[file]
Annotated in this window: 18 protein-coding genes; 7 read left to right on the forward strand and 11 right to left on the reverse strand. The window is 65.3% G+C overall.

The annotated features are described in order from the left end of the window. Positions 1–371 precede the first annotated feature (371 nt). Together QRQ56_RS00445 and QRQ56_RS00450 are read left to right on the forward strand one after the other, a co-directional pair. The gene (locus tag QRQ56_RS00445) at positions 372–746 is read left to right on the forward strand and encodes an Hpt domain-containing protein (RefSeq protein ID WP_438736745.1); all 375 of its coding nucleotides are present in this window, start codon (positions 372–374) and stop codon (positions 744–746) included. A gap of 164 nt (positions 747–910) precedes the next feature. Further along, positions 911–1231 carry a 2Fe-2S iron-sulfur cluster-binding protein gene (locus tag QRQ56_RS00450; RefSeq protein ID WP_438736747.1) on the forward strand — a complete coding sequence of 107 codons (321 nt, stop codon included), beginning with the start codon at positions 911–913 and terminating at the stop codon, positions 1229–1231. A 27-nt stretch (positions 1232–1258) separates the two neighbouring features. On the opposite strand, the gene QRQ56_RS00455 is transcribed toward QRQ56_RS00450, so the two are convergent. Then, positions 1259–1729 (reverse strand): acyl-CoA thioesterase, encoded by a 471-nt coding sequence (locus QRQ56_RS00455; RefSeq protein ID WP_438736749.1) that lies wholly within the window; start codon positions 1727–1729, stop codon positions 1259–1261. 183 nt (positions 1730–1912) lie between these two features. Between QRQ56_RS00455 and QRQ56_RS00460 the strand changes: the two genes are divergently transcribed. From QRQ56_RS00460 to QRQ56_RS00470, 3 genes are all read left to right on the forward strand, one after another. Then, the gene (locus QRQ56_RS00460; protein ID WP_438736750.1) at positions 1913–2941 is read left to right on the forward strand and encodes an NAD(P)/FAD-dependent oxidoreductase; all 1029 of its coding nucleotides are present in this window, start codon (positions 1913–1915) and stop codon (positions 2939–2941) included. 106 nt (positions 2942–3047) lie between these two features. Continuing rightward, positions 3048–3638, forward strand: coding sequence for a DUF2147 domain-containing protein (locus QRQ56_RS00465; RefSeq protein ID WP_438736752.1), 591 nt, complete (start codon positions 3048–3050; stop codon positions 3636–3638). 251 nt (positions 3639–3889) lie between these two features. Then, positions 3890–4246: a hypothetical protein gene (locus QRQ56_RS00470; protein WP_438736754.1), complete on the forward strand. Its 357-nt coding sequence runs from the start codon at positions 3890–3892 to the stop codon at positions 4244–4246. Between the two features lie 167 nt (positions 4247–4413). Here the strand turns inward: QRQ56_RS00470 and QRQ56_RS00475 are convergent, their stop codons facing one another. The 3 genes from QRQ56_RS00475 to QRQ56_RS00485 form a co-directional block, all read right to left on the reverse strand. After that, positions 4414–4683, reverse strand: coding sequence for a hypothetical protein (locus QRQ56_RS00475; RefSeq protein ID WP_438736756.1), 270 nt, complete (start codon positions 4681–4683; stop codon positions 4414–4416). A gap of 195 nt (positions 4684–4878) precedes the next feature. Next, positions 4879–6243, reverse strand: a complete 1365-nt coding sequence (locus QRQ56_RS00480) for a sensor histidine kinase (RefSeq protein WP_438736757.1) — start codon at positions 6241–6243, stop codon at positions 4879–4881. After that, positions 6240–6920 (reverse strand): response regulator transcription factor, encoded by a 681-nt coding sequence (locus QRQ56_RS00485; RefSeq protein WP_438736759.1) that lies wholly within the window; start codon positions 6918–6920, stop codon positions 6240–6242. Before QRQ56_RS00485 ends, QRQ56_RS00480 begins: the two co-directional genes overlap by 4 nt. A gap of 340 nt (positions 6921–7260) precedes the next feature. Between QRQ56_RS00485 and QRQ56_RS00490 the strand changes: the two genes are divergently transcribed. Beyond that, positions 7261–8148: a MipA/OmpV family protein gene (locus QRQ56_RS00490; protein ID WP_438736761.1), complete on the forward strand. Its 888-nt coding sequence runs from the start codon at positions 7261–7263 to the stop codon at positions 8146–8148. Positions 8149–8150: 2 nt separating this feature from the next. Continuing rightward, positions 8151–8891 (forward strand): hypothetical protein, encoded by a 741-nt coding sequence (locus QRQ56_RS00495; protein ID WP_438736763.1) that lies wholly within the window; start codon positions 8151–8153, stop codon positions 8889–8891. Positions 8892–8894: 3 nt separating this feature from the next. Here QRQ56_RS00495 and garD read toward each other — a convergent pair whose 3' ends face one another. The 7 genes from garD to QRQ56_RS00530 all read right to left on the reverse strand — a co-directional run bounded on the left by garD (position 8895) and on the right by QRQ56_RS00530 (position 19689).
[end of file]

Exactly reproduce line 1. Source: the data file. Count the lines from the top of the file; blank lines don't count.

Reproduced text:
Annotated in this window: 18 protein-coding genes; 7 read left to right on the forward strand and 11 right to left on the reverse strand. The window is 65.3% G+C overall.